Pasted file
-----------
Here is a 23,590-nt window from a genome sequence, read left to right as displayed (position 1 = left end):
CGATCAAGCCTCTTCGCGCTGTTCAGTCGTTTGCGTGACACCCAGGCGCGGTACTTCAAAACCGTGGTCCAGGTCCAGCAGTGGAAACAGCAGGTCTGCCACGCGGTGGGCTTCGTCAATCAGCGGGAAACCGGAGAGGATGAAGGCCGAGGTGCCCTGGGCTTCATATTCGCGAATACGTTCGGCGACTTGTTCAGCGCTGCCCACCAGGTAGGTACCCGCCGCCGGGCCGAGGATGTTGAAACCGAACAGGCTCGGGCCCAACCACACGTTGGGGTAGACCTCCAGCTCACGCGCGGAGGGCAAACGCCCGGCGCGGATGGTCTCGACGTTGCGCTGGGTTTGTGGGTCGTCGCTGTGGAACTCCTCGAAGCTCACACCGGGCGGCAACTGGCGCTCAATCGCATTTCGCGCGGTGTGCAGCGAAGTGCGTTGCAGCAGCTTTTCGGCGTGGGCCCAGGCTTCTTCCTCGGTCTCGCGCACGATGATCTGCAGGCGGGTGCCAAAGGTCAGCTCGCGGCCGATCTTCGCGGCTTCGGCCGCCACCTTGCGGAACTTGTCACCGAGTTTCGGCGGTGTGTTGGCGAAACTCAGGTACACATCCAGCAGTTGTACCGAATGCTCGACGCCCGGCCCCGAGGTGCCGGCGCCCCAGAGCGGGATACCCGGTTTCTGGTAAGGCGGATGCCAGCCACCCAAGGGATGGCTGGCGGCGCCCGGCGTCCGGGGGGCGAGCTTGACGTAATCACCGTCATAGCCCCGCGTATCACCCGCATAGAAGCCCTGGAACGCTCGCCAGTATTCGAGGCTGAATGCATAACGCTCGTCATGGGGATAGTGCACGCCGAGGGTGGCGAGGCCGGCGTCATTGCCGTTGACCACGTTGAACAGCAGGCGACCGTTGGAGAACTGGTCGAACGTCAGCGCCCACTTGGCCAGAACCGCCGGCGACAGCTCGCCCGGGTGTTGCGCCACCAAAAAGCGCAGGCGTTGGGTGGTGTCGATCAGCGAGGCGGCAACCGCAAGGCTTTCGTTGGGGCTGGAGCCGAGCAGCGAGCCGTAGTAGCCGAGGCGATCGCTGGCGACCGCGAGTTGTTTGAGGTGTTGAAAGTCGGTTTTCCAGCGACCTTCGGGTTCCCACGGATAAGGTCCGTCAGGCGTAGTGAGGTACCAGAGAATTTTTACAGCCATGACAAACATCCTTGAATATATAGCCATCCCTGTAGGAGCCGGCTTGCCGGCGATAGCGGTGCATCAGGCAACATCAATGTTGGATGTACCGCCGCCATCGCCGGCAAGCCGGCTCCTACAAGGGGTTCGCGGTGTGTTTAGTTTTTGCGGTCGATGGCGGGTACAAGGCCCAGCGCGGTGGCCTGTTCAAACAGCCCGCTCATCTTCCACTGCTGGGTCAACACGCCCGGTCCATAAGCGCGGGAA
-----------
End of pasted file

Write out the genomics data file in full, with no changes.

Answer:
Here is a 23,590-nt window from a genome sequence, read left to right as displayed (position 1 = left end):
CGATCAAGCCTCTTCGCGCTGTTCAGTCGTTTGCGTGACACCCAGGCGCGGTACTTCAAAACCGTGGTCCAGGTCCAGCAGTGGAAACAGCAGGTCTGCCACGCGGTGGGCTTCGTCAATCAGCGGGAAACCGGAGAGGATGAAGGCCGAGGTGCCCTGGGCTTCATATTCGCGAATACGTTCGGCGACTTGTTCAGCGCTGCCCACCAGGTAGGTACCCGCCGCCGGGCCGAGGATGTTGAAACCGAACAGGCTCGGGCCCAACCACACGTTGGGGTAGACCTCCAGCTCACGCGCGGAGGGCAAACGCCCGGCGCGGATGGTCTCGACGTTGCGCTGGGTTTGTGGGTCGTCGCTGTGGAACTCCTCGAAGCTCACACCGGGCGGCAACTGGCGCTCAATCGCATTTCGCGCGGTGTGCAGCGAAGTGCGTTGCAGCAGCTTTTCGGCGTGGGCCCAGGCTTCTTCCTCGGTCTCGCGCACGATGATCTGCAGGCGGGTGCCAAAGGTCAGCTCGCGGCCGATCTTCGCGGCTTCGGCCGCCACCTTGCGGAACTTGTCACCGAGTTTCGGCGGTGTGTTGGCGAAACTCAGGTACACATCCAGCAGTTGTACCGAATGCTCGACGCCCGGCCCCGAGGTGCCGGCGCCCCAGAGCGGGATACCCGGTTTCTGGTAAGGCGGATGCCAGCCACCCAAGGGATGGCTGGCGGCGCCCGGCGTCCGGGGGGCGAGCTTGACGTAATCACCGTCATAGCCCCGCGTATCACCCGCATAGAAGCCCTGGAACGCTCGCCAGTATTCGAGGCTGAATGCATAACGCTCGTCATGGGGATAGTGCACGCCGAGGGTGGCGAGGCCGGCGTCATTGCCGTTGACCACGTTGAACAGCAGGCGACCGTTGGAGAACTGGTCGAACGTCAGCGCCCACTTGGCCAGAACCGCCGGCGACAGCTCGCCCGGGTGTTGCGCCACCAAAAAGCGCAGGCGTTGGGTGGTGTCGATCAGCGAGGCGGCAACCGCAAGGCTTTCGTTGGGGCTGGAGCCGAGCAGCGAGCCGTAGTAGCCGAGGCGATCGCTGGCGACCGCGAGTTGTTTGAGGTGTTGAAAGTCGGTTTTCCAGCGACCTTCGGGTTCCCACGGATAAGGTCCGTCAGGCGTAGTGAGGTACCAGAGAATTTTTACAGCCATGACAAACATCCTTGAATATATAGCCATCCCTGTAGGAGCCGGCTTGCCGGCGATAGCGGTGCATCAGGCAACATCAATGTTGGATGTACCGCCGCCATCGCCGGCAAGCCGGCTCCTACAAGGGGTTCGCGGTGTGTTTAGTTTTTGCGGTCGATGGCGGGTACAAGGCCCAGCGCGGTGGCCTGTTCAAACAGCCCGCTCATCTTCCACTGCTGGGTCAACACGCCCGGTCCATAAGCGCGGGAA